Do you remember the first time you realized your Mom was an actual person? That her sole purpose on this Earth wasn’t to please you? I was in my late 20’s before I began to understand this. It wouldn’t be until I had my first child that I could really comprehend that my Mom was so much more than “Mom,” but she had her own feelings and aspirations independent of us kids. Now, as I’m taking the role of “Mom,” I am discovering the little things she said to make time for her as a person and not just as “Mom.”
Becoming My Mother
I often find myself doing and saying things my Mom did when I was a kid. Back then, I didn’t understand them. As my children are entering school age, I understand all too well now. I thought she was so quick to yell or scold us. I now know that she was a champion of holding it together. We pushed and pushed and pushed all the buttons. It wasn’t until we pushed them all, a la kid in an elevator-style, that she would resort to yelling.
Just Wait Until Your Dad Gets Home
My Father worked third and second-shift jobs. My Mother was our primary caretaker. She also worked a full-time first shift job. After an hour of my brother and I fighting, she would often say, “Just wait until your Dad gets home!” to scare us into behaving. It wasn’t that my Dad was the only disciplinarian. My Mom did her share of handing down the discipline. My Dad had this very loud, very deep voice that just made his discipline feel scarier. I now understand that not only was it a scare tactic to simmer down, but it was also a survival tactic for her. She had worked all day to come home to two kids who simply could not get along. She was tired. She could only say “Stop,” “Don’t do that,” “Say sorry,” and “Why?” so much. The ability to put that responsibility on someone else was what she needed to do to not lose her mind. I am now the primary caretaker for my own children. I use my own version of the “Wait until your Dad gets home” tactic. My husband’s voice is also loud and deep, aka scarier. It works. The kids behave a little bit better and I get a break from the constant fighting that comes with having more than one kid.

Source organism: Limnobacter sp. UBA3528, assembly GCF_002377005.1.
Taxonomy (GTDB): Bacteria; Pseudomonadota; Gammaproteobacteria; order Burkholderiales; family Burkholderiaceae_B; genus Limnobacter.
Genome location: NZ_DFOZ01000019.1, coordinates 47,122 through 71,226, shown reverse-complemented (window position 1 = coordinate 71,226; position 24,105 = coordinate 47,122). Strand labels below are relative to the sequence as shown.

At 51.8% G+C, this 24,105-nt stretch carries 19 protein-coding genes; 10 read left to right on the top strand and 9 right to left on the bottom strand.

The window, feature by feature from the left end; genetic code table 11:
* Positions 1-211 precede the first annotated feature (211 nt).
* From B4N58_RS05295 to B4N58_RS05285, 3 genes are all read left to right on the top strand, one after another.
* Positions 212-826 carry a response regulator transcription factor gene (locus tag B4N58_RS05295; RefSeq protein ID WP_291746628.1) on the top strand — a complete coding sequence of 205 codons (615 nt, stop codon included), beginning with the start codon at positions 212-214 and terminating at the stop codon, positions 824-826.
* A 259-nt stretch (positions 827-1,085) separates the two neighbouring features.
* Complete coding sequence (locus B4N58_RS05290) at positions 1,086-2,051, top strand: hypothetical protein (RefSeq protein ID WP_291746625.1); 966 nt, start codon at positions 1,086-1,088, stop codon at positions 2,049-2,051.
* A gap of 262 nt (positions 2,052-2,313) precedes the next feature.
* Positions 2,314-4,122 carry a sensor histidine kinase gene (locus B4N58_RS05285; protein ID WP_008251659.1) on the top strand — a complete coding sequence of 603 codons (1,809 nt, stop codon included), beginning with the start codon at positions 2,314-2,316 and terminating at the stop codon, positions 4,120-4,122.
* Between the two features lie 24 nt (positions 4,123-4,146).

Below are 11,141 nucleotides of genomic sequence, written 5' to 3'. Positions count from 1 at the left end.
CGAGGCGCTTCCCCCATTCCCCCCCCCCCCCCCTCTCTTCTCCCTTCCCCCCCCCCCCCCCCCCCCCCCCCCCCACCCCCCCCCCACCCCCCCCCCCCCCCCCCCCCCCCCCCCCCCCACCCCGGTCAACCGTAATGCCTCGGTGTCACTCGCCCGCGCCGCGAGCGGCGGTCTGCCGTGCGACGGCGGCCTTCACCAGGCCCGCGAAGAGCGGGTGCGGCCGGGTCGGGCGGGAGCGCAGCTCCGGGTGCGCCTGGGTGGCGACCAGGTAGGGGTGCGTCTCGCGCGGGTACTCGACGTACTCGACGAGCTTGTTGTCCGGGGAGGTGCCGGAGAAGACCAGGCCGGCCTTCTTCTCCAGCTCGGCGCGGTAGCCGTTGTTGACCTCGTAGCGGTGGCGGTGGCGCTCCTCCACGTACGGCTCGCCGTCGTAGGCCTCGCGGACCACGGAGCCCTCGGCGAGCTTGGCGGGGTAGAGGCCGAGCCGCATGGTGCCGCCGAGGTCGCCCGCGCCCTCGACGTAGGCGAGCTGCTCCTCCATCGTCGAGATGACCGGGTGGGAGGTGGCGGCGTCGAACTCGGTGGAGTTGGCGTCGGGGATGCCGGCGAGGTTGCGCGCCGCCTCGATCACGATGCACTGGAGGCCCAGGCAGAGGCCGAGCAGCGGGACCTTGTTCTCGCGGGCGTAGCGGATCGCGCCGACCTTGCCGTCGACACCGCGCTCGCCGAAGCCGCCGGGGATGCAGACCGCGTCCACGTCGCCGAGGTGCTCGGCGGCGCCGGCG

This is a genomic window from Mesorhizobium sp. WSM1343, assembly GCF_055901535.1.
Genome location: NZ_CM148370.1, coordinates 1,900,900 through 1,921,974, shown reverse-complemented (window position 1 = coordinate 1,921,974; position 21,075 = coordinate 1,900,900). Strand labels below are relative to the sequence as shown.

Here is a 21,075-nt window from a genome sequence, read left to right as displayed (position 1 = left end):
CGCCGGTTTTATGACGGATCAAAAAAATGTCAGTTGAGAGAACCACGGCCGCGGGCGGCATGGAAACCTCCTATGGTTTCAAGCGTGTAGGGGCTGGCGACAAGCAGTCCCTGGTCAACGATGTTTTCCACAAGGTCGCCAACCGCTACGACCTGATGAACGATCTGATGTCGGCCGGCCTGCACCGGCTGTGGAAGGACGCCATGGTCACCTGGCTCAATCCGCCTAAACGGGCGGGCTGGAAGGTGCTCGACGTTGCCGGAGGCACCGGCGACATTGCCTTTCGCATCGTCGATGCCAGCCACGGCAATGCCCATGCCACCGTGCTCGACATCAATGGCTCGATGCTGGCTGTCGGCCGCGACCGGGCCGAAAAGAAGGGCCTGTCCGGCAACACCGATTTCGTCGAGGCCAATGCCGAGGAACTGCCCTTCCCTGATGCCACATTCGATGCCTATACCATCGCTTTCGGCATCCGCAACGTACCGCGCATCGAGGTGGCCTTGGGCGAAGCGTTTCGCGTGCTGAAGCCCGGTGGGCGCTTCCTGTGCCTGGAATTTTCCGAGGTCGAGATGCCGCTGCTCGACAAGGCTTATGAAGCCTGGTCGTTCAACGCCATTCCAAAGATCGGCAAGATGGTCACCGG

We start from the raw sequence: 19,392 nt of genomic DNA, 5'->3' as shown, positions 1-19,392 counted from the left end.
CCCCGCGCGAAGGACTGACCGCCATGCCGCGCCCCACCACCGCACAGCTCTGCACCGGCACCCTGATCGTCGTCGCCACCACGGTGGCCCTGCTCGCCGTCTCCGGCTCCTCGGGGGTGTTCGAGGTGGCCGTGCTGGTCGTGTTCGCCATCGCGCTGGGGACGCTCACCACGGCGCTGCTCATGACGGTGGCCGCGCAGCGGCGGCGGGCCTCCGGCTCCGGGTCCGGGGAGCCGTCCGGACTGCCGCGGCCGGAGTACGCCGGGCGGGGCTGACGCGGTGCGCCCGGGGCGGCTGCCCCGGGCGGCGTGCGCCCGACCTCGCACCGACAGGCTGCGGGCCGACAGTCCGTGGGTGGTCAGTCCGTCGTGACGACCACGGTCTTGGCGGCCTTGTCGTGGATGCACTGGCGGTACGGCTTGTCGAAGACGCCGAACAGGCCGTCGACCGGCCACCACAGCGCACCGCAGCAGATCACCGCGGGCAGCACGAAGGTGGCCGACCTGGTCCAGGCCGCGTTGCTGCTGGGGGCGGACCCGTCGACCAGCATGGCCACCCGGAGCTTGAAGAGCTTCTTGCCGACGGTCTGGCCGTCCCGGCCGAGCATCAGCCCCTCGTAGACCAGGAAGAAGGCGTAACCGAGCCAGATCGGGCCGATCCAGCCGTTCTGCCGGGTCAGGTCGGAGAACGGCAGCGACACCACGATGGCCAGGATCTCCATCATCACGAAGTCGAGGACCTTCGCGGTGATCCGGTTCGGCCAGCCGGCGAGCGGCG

Kids talk. A lot. About all kinds of things that don’t make any sense. They tell you the same thing over and over and over. I vividly remember asking my Mom to “guess what” to infinity. She would often reply with “Cool” or “Uh-huh.” I didn’t know much about communication or vocabulary back then, so I would walk away satisfied. I now know that she wasn’t listening to me at all. She was mustering up the little bit of energy she had to let us know she supported us and thought we were amazing by replying this way. I have learned that even just a smile and a nod go a long way when my kid is telling me about some video game he’s already told me about that hour.
I Need A Break
Something my Mom never said that I have started to say with my kids is, “I need a break.” I don’t get much time, but if I tell them I need 10 minutes, they (usually) carry on. They don’t understand why I need a break, but they respect it. Sometimes they come back to me a minute later, but most times, they give me the time I need to regroup. Tending to their every need every minute of every day is beyond exhausting. My Mom’s little tricks to get a chance to breathe have been so essential to me being the best parent I can be. I don’t think my children need to see me as anything more than “Mom” right now. Or maybe ever. As long as I take control of my needs, I can be just “Mom” to them forever.